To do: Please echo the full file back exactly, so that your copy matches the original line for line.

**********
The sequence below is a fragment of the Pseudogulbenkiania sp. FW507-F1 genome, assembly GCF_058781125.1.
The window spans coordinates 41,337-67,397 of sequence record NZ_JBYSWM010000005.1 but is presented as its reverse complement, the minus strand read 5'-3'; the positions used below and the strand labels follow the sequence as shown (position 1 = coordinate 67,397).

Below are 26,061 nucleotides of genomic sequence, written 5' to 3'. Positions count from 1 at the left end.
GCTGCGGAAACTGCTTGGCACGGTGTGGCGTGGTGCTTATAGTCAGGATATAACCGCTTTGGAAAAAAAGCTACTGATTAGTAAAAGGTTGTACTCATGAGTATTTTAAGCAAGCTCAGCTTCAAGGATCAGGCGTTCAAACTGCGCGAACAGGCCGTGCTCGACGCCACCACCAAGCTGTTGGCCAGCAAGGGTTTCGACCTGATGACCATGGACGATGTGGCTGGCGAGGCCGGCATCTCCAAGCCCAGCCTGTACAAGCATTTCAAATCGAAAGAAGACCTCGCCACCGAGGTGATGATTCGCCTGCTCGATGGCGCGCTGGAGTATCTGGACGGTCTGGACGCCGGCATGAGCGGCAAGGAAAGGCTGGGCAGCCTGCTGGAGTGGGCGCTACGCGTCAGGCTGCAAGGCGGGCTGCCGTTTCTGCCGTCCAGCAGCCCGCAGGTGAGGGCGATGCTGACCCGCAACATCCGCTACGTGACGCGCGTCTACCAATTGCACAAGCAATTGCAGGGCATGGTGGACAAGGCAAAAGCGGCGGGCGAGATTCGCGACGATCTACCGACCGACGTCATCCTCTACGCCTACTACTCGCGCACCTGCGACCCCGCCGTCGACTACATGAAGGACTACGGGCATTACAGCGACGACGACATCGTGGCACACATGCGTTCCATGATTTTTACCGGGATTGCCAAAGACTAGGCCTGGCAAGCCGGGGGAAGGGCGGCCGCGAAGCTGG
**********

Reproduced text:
The sequence below is a fragment of the Pseudogulbenkiania sp. FW507-F1 genome, assembly GCF_058781125.1.
The window spans coordinates 41,337-67,397 of sequence record NZ_JBYSWM010000005.1 but is presented as its reverse complement, the minus strand read 5'-3'; the positions used below and the strand labels follow the sequence as shown (position 1 = coordinate 67,397).

Below are 26,061 nucleotides of genomic sequence, written 5' to 3'. Positions count from 1 at the left end.
GCTGCGGAAACTGCTTGGCACGGTGTGGCGTGGTGCTTATAGTCAGGATATAACCGCTTTGGAAAAAAAGCTACTGATTAGTAAAAGGTTGTACTCATGAGTATTTTAAGCAAGCTCAGCTTCAAGGATCAGGCGTTCAAACTGCGCGAACAGGCCGTGCTCGACGCCACCACCAAGCTGTTGGCCAGCAAGGGTTTCGACCTGATGACCATGGACGATGTGGCTGGCGAGGCCGGCATCTCCAAGCCCAGCCTGTACAAGCATTTCAAATCGAAAGAAGACCTCGCCACCGAGGTGATGATTCGCCTGCTCGATGGCGCGCTGGAGTATCTGGACGGTCTGGACGCCGGCATGAGCGGCAAGGAAAGGCTGGGCAGCCTGCTGGAGTGGGCGCTACGCGTCAGGCTGCAAGGCGGGCTGCCGTTTCTGCCGTCCAGCAGCCCGCAGGTGAGGGCGATGCTGACCCGCAACATCCGCTACGTGACGCGCGTCTACCAATTGCACAAGCAATTGCAGGGCATGGTGGACAAGGCAAAAGCGGCGGGCGAGATTCGCGACGATCTACCGACCGACGTCATCCTCTACGCCTACTACTCGCGCACCTGCGACCCCGCCGTCGACTACATGAAGGACTACGGGCATTACAGCGACGACGACATCGTGGCACACATGCGTTCCATGATTTTTACCGGGATTGCCAAAGACTAGGCCTGGCAAGCCGGGGGAAGGGCGGCCGCGAAGCTGG